• Using the same foreign-local collaboration to install production centres, academic institutions and banks in Nigerian communities who submit verified reports of their transformable natural resources. Hence, government will collaborate with their local investors and entrepreneurs to fund and own shares in the production activities within the communities. Foreign investors may also be allowed to fund and own shares in communities’ economic activities after proper negotiations.


In conclusion, Nigerian education is yet to position for impacting Nigeria positively. Some people say we have an expired curriculum, while others blame poverty, greed and other factors for the divorce between Nigerian education and reality. However, the main cause is the disrupted social order restricting natives from their mineral resources for demonstrating knowledge, and thus, pitching them against one another in a struggle for imported resources. To reposition Nigerian education for social impact, Nigerian Kingdoms and communities will negotiate to distinguish themselves and their resources, before learning how to develop and combine these resources for advanced productivity.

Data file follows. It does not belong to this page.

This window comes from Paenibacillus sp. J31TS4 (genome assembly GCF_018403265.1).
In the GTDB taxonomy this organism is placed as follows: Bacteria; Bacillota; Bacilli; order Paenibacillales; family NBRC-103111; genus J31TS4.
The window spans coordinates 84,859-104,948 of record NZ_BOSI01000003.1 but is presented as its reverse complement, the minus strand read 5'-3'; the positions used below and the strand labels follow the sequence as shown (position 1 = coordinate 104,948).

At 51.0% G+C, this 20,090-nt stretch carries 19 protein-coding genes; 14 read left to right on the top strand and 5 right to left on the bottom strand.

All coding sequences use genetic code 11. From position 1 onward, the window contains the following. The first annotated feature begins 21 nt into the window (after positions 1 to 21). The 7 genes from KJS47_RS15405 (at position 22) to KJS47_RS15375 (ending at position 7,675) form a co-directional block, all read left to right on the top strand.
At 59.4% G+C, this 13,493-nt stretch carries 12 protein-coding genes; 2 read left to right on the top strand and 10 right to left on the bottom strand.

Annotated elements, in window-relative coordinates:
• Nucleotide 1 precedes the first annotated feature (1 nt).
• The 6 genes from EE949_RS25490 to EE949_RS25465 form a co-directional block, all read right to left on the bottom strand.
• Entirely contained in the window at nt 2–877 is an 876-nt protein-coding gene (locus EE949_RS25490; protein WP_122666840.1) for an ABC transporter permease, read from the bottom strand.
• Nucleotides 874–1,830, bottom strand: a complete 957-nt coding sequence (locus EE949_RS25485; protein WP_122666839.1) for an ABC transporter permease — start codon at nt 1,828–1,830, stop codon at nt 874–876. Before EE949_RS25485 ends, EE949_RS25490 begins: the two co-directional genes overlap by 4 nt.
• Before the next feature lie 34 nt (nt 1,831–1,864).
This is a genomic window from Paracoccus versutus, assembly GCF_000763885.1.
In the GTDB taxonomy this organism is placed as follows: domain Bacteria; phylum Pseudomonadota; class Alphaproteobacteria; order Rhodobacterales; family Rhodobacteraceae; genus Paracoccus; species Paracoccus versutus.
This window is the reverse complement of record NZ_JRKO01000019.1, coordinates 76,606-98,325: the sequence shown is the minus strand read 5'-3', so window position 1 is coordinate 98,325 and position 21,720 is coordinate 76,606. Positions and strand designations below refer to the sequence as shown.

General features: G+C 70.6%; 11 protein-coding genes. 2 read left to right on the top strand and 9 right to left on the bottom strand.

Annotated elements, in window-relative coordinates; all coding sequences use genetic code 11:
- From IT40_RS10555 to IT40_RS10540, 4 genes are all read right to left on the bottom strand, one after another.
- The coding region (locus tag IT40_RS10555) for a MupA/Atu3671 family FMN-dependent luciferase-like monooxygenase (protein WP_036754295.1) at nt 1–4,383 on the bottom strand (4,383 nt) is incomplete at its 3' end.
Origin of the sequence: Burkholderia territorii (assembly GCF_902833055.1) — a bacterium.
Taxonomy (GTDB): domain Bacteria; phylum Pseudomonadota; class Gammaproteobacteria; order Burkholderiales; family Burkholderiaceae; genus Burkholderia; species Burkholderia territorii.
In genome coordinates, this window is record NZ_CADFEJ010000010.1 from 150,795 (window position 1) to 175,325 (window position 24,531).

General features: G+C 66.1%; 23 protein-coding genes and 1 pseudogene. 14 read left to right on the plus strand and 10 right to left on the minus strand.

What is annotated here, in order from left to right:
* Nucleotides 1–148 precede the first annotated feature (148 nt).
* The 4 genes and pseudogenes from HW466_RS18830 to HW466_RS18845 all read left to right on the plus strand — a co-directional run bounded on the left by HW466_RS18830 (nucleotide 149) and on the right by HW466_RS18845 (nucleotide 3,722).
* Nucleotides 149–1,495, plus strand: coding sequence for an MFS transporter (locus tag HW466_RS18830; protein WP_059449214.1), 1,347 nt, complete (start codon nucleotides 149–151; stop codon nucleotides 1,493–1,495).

[1] Microsoft® Encarta® 2009. © 1993-2008 Microsoft Corporation. All rights reserved.

[2] Chukwunwike Enekwechi, YouWin: government’s MMM abi lottery, obtained on 16th August 2017.

[3] Chukwunwike Enekwechi, Nigeria is not interested in your education.

[4] Nigerian minerals and mining act 2007 act no. 20, chapter 1, Part 1, Section 1, paragraph 2

[5] Nigerian minerals and mining act 2007 act no. 20, chapter 1, Part 1, Section 2, paragraph 1

[6] Nigerian minerals and mining act 2007 act no. 20, chapter 1, Part 1, Section 1, paragraph 3

[7] Nigerian minerals and mining act 2007 act no. 20, chapter 1, Part 1, Section 1, paragraph 2

[8] Chukwunwike Enekwechi, Restartnaija videos, episode 13.

[9] Ogban Ogban-Iyam, Re-Inventing Nigeria through Pre-colonial Traditions In Issues in contemporary political economy of Nigeria.edited by Hassan A. Saliu. (Ilorin: T.A. Olayeri press, 1999). P73

[10] Cf. Kaku Michu, The worst day of my life, YouTube interview

[11] Oxford Advanced Learner’s Dictionary, New 8th Edition, International Student’s Edition